You call cell phones? Yes, and if you are conducting telephone surveys, here are some things to consider

By: Amanda Barna


When cell phones were first gaining popularity, several research studies comparing the population with landlines to the population using only cell phones were conducted and found that respondents answered questions similarly and therefore concluded that not including cell phones in a sampling frame was acceptable because, at the time, there was no evidence that there were differences in the populations. Times have changed: 25% of US households no longer have landlines. When you add in households that are use cell phones primarily and keep landlines for purposes other than engaging in conversations, the percentage jumps to 35%. This means that only 65% of households can be reached using traditional telephone survey methods- developing a sample frame based on residential landlines. For certain populations, such as younger adults as well as Hispanics or African Americans, the percentage reached traditionally is even lower. In order to obtain a representative sample of the general public, it is now important to include a cell phone sample- if at all possible. While this may increase the cost of data collection, the data will be better quality and will yield more accurate results.

Including a cell-phone sample is not always easy and is not always appropriate. Here are several things that you need to consider:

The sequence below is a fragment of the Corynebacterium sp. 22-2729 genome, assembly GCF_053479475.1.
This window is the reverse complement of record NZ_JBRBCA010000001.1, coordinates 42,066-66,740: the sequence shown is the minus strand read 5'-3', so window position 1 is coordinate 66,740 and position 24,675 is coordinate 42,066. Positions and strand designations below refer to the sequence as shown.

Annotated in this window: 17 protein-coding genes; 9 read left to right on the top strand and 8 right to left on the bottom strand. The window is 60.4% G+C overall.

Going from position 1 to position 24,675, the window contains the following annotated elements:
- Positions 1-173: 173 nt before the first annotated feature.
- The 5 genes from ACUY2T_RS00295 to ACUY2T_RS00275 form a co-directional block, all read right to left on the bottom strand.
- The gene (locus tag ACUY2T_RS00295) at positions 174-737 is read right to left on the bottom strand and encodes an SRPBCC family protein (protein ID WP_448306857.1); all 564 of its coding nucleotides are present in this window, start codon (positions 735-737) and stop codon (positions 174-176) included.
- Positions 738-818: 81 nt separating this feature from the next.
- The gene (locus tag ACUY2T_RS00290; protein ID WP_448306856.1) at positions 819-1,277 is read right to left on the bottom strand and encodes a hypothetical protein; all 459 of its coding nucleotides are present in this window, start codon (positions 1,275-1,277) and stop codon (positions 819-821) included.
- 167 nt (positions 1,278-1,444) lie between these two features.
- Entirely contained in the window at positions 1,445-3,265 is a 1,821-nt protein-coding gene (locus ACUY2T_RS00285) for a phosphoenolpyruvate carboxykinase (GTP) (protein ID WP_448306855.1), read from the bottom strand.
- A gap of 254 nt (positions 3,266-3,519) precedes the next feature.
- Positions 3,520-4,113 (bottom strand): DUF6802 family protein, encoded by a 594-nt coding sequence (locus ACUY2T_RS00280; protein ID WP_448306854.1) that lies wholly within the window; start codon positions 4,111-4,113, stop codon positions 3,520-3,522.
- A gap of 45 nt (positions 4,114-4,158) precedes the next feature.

1. What is the geographic area that you are surveying? Where land-line samples can be drawn down to the neighborhood block level, the smallest area you can sample for cell phone samples is county. So, if you are conducting a telephone survey of any given city, for example, including a cell phone sample may be cost prohibitive due to having to screen for the right geographic area. Even if you are conducting a county-wide or state survey, it is still important to verify the location of the respondent- because numbers can be ported, people can move out of the area and take their phone number with them. So, you may think you are calling someone from Summit County, and they are actually in California.
  2. Who are you surveying? Do you want to talk with the general public or do you need a more specific population such as females with children under 18 or registered voters who have voted in two of the last three elections? Cell phone samples can only be ordered based on geography (at the county level or higher). They cannot be ordered based on demographic characteristics such as gender, age, race, etc.
  3. How many phones do they have and what are they doing when you call? You need to add a short series of questions to the beginning of a survey that includes a cell phone sample to ensure that (1) you are reaching a respondent that only has a cell phone and not a landline (to ensure that a person is not included twice in the final sample) and (2) that the respondent is not driving and is safe to complete the survey.
  4. Are you using auto dialers? The law prohibits the use of predictive dialing/auto dialers when calling cell phones so you have to make sure you are ready to get those digits working.
  5. Will you compensate respondents for their cell time? The jury is out on this. While some do compensate, others don’t and the research does not show an impact on cooperation or data quality either way.

Developing a strong sampling frame that takes these things into consideration is critical to collecting data from which you can truly draw conclusions.

Additional resources on cell phone surveys:
Assessing cell phone challenge in public opinion surveys
Collecting survey data - Cell phone surveys